The EDPB has published a final version of its guidelines on examples regarding data breach notifications. Although the EDPB's guidelines are no longer directly relevant to the UK's data protection regime, the UK GDPR continues to contain the same data breach notification requirements as the EU GDPR, and the ICO states that the EDPB's guidance may still be helpful for UK organisations.
These guidelines supplement the guidelines issued by the Article 29 Working Party (the EDPB's predecessor) on personal data breach notifications by providing a number of case studies, which recommend the steps that should be taken in a number of scenarios:
- data exfiltration attacks;
- internal human risk, including exfiltration and accidental transmission;
- lost or stolen devices and paper documents;
- "mispostal": sending data to a third party by mistake; and
- social engineering, including identity theft and email exfiltration.
EDPB guidelines on right of access
The EDPB has adopted a consultation draft of guidelines on the right of access, which provide guidance and clarification on:
- how the right of access must be implemented in different situations;
- the scope of the right of access;
- the information the controller must provide to the data subject;
- the format of the access request;
- how to provide access; and
- manifestly unfounded or excessive requests.
The EDPB's consultation is open until 11 March. We will monitor developments and report in a future issue of DWF Data Protection Insights once the guidelines are finalised. As stated above, these guidelines are not directly relevant to UK data protection law, but may be helpful for UK organisations.
ICO fines energy company for direct marketing calls to subscribers registered with TPS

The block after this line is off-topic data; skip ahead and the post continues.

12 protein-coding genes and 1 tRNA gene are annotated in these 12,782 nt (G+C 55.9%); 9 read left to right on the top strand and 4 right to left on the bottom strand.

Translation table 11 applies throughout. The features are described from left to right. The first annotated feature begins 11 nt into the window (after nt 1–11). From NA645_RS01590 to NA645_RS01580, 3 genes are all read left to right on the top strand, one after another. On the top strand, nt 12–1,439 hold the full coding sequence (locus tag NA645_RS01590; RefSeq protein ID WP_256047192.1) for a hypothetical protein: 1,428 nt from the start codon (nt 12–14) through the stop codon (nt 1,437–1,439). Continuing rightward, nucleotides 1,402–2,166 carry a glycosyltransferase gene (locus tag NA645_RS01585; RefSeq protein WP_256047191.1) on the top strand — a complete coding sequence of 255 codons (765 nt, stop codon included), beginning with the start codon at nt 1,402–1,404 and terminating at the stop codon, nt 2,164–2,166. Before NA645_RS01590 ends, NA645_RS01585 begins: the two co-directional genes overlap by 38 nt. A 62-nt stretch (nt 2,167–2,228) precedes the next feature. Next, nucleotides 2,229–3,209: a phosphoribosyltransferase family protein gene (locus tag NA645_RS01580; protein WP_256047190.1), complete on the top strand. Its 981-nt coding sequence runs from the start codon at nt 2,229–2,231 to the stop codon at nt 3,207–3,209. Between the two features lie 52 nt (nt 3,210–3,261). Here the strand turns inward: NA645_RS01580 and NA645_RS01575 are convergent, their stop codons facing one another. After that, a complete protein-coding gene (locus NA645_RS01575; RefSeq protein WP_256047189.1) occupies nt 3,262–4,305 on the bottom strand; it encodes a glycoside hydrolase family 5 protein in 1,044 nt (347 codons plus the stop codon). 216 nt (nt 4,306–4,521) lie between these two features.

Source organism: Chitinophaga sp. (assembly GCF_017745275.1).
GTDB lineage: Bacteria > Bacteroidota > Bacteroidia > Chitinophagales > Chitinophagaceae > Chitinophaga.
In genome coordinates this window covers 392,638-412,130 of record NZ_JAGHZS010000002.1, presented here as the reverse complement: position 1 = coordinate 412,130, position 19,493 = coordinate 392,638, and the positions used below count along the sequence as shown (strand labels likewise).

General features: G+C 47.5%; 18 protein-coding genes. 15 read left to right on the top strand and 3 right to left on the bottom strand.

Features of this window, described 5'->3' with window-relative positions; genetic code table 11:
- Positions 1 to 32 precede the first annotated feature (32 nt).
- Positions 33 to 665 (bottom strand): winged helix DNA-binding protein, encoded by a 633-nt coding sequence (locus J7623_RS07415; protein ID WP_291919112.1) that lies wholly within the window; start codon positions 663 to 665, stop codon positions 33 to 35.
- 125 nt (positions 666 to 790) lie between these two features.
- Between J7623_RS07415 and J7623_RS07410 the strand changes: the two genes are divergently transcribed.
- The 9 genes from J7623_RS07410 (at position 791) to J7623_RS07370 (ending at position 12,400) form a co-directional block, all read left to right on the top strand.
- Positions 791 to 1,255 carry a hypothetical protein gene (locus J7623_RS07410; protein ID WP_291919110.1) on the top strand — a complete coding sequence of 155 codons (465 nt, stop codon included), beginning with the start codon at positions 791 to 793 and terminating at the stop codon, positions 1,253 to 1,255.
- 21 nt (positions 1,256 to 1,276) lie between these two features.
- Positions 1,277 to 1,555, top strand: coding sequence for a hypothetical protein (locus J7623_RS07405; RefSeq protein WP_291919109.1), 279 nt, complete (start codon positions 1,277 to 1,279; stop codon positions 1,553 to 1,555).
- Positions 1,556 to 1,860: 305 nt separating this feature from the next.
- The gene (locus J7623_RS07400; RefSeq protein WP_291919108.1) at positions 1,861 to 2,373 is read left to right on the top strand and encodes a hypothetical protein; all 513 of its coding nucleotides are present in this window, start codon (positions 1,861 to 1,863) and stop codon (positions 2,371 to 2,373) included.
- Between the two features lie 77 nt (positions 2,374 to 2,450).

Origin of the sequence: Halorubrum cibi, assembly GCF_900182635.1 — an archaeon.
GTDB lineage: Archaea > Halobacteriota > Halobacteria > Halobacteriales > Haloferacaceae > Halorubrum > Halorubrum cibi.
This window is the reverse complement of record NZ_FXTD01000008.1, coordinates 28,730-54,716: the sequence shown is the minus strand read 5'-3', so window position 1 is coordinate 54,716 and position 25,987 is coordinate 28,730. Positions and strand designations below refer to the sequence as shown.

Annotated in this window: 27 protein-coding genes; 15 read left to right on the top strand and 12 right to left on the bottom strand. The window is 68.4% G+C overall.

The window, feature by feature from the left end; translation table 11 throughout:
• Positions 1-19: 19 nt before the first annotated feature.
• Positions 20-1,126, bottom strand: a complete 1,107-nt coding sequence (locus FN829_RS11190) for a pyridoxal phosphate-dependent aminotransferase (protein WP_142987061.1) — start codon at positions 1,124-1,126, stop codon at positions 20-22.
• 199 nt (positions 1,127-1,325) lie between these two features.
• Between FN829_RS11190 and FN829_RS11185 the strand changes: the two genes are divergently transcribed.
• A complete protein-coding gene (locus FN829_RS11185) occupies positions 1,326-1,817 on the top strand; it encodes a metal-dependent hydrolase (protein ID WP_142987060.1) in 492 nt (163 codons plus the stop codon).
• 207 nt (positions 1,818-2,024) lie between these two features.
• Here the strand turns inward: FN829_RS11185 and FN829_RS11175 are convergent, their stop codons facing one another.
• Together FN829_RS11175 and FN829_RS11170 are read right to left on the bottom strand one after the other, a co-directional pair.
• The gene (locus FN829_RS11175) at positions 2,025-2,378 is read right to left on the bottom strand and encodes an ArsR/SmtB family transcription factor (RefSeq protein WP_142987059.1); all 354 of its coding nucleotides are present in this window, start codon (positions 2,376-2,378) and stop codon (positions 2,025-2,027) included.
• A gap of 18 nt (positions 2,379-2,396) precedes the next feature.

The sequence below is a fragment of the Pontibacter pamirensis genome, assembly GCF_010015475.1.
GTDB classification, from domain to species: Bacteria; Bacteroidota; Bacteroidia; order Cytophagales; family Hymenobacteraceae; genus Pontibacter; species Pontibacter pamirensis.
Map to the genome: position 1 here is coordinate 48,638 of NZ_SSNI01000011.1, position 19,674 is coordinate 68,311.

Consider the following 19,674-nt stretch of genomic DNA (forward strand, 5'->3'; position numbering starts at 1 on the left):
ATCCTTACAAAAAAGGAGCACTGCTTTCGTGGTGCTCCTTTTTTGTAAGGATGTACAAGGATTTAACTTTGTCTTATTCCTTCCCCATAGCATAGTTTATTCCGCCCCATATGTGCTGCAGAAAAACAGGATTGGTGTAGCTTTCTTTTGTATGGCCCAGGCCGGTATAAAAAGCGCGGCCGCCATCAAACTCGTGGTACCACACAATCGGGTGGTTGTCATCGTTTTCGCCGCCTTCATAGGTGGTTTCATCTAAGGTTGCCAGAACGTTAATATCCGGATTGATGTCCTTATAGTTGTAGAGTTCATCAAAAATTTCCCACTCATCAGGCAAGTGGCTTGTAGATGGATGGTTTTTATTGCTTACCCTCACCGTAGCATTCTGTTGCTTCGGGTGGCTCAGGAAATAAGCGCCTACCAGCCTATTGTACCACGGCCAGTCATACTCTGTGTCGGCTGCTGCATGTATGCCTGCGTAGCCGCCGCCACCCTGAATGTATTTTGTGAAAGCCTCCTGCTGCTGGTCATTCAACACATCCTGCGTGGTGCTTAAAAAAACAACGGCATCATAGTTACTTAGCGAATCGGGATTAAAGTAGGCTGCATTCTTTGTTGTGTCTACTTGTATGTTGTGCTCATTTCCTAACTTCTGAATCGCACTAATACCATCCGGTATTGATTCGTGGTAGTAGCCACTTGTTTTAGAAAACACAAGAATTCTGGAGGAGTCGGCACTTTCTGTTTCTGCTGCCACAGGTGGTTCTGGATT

The ICO has fined an energy contract broker company £75,000 for making direct marketing calls to subscribers who were registered with the TPS (Telephone Preference Service) or CTPS (Corporate Telephone Preference Service) and who had not provided valid consent.
This provides a reminder that, even if a person or company has subscribed for goods or services from your organisation, if they are registered with the TPS or CTPS you must not call them to promote additional products without their consent.
We can help you optimise the compliance of your marketing approach, or deal with regulatory or legal action should you be subject to it – please contact one of our privacy specialists.
ICO enforcement action against Ministry of Justice for subject access requests failure
The ICO has issued an enforcement notice against the Ministry of Justice (MoJ) for failing for provide 7,753 data subjects with a copy of their personal data without undue delay when requested to do so, in breach of the UK GDPR and the Data Protection Act 2018. The enforcement notice requires the MoJ to take steps to comply with the law and advises it to develop a recovery plan for dealing with its backlog of subject access requests.
DWF's data protection team has extensive experience of dealing with complex data subject rights requests. Click here to read more about how we can help your organisation.
Artificial intelligence update January 2022
In December 2021 the CDEI published the second edition of its AI barometer, and in January 2022 DCMS announced a new AI standards hub. Click here to read our summary of the key points.
DCMS launches International Data Transfer Expert Council
The Department for Digital, Culture, Media & Sport (DCMS) has announced the launch of an International Data Transfer Council, whose stated role is to provide independent advice to the government to help it "achieve its mission of unlocking the benefits of free and secure cross-border data flows now the country has left the EU".
The government had already stated that it intends to enter into data adequacy partnerships with some of the UK's key trading partners, prioritising the USA, Australia, South Korea, Singapore, the Dubai International Finance Centre and Colombia.
We will monitor the work of the Council and any developments regarding data adequacy partnerships, and report in future issues of DWF Data Protection Insights. As we've reported previously, there is a risk that if the UK enters into data adequacy partnerships with countries not recognised as adequate by the EU, this could affect the UK's own adequacy decision.
UK government's National Cyber Strategy 2022
On 15 December 2021 the Cabinet Office published the government's National Cyber Strategy 2022. This is intended to build on the previous strategy 2016-2021 and comprises five priority actions or pillars: